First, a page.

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by Fred McMillin
Son of a Gun, It's Napoleon!
They had secretly crossed the Alps, and by the close of the day won control of the area, including the great red wine district of Piedmont.
The Rest of the Story
Readers of the June 15,1998 WineDay will recall that to celebrate the victory, his Chef Dunand created a dish from ingredients his aides could scavange in the area. Key ingredients included a chicken, Cognac from Napoleon's canteen, and an unlikely topping of crayfish. Thereafter, the Little Corporal felt Chicken Marengo brought him good luck, and it was frequently prepared by his chefs.
Since food seemed to be important, he must have treated his chefs with great care. NO! "Napoleon paid his chefs poorly. None ever stayed long in his service. He had eleven, one after the other, up to 1814." Not only was the pay poor, but there was another problem. "He ate distractedly, always in great haste, bolting his food. He preferred fingers to forks. and once he settled himself to work, no one knew when he would [want his dinner served]. Therefore, chickens were placed on the spit for him at half hourly intervals, and sometimes over a dozen of them were so roasted before one was finally presented to him."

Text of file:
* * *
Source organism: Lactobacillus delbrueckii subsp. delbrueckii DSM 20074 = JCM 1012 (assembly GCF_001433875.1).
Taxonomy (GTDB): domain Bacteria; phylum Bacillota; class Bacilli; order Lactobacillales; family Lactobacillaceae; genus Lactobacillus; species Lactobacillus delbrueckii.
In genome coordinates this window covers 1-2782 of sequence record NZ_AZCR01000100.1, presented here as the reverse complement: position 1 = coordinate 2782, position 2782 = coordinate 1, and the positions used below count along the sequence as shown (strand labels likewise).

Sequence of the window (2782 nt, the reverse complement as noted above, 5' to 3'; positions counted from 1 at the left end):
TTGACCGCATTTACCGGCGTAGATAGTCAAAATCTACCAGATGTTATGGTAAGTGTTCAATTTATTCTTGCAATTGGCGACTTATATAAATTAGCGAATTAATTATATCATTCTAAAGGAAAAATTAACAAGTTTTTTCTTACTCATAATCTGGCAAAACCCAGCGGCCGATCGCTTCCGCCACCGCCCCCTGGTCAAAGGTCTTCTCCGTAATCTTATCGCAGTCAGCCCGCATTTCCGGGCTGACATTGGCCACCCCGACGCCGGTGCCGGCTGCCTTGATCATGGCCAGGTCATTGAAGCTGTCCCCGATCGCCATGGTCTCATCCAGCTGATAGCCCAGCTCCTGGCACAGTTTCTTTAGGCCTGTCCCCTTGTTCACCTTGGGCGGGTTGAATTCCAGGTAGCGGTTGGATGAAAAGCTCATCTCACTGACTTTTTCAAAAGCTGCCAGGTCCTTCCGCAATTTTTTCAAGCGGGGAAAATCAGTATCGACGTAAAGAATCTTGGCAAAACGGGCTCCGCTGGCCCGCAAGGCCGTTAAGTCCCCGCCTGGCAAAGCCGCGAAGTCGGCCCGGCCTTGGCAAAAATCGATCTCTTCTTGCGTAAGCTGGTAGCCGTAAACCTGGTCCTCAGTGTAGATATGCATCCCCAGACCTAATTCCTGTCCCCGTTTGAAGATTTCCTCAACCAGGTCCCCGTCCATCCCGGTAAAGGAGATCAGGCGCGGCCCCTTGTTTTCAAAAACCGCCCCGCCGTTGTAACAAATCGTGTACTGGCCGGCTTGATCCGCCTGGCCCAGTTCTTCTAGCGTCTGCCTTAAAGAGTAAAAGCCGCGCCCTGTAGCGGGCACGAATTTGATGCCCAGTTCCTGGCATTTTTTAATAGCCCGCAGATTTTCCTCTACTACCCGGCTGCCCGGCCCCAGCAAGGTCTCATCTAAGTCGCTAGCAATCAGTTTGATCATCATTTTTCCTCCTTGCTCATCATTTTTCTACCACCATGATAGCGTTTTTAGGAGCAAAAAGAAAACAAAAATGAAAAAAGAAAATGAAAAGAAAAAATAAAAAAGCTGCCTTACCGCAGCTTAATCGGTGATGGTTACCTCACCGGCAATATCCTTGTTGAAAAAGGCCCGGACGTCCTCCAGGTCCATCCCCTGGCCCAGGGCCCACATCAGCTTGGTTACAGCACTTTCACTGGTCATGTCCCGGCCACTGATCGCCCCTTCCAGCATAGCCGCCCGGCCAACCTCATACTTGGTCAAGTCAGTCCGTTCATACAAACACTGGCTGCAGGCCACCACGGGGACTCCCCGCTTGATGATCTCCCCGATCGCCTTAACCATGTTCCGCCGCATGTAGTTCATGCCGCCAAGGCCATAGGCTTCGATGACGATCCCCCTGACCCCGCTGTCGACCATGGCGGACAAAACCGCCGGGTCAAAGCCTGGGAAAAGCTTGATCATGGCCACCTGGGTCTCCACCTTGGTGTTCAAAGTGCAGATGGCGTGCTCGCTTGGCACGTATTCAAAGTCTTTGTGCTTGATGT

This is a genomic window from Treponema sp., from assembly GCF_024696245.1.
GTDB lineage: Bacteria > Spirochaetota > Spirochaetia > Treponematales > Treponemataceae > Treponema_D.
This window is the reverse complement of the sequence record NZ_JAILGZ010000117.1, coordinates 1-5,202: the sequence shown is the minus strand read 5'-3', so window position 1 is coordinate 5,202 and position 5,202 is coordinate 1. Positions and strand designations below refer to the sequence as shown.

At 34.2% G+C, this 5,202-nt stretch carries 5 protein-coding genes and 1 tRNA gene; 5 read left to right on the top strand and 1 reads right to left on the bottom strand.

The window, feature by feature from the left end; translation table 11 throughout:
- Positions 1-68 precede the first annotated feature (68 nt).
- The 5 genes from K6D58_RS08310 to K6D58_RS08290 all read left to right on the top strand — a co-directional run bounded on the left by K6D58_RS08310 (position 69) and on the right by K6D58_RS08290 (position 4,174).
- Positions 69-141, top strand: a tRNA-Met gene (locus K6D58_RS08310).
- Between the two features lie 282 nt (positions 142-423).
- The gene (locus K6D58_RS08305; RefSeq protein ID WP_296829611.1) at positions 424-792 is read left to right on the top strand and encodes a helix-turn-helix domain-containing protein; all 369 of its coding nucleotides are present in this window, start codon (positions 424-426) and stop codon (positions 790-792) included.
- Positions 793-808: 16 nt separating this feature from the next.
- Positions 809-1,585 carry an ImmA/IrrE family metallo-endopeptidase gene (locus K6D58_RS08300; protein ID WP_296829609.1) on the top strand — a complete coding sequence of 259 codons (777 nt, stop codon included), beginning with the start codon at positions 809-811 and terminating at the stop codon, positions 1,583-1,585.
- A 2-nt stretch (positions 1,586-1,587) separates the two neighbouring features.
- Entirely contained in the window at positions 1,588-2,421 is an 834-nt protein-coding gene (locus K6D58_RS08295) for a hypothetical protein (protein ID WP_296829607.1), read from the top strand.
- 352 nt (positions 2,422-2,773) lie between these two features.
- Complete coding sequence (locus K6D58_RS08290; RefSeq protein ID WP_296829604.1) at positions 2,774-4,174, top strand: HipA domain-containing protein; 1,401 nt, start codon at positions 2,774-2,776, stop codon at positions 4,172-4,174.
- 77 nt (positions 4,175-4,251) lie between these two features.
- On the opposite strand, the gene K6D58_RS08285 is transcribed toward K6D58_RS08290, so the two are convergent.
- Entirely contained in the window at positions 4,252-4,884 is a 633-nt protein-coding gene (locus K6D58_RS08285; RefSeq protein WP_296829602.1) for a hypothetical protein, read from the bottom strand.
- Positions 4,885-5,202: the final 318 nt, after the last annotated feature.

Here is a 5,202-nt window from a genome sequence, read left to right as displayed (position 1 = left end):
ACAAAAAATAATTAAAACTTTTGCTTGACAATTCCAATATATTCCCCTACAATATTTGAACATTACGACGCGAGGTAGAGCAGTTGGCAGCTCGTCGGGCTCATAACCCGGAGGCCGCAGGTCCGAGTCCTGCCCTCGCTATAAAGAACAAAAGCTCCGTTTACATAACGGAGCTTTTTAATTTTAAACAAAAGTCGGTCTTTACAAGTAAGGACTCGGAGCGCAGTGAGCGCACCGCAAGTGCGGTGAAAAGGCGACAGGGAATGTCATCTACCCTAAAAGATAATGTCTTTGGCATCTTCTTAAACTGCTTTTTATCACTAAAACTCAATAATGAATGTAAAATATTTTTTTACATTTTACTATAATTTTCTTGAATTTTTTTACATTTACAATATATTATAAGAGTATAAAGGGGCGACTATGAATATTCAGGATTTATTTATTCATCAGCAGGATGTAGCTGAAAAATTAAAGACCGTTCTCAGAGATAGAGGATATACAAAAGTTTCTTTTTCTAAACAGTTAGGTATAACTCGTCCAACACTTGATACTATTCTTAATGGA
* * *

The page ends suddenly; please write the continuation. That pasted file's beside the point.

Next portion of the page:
Gourmet or not, Napoleon DID have red wine with his meals. So on the 199th anniversary of the Battle of Marengo in Piedmont, I'm having a red from the most widely-planted red wine varietal in Piedmont, BARBERA. Here it is.
The Wine of the Day
We want a fairly light-bodied red for the Marengo dish. Try this $9 model.
1997 Barbera from MEXICO
"From the kitchen, it was not unusual to hear explosions, followed by bits of glass and food particles flying out the windows." It seems that though he didn't pay his chefs well, Napoleon had offered a huge sum to anyone who invented a way to preserve food for his armies to take on the march. The "explosive" kitchen belonged to Albert Appert an obscure cook, who labored 15 years, and then won the prize. He had invented the process we call "canning" (in glass jars).
...Betty Wasson from Cook, Gluttons
Other Credits: Quotes from Cohn Clair's Kitchen and Table.
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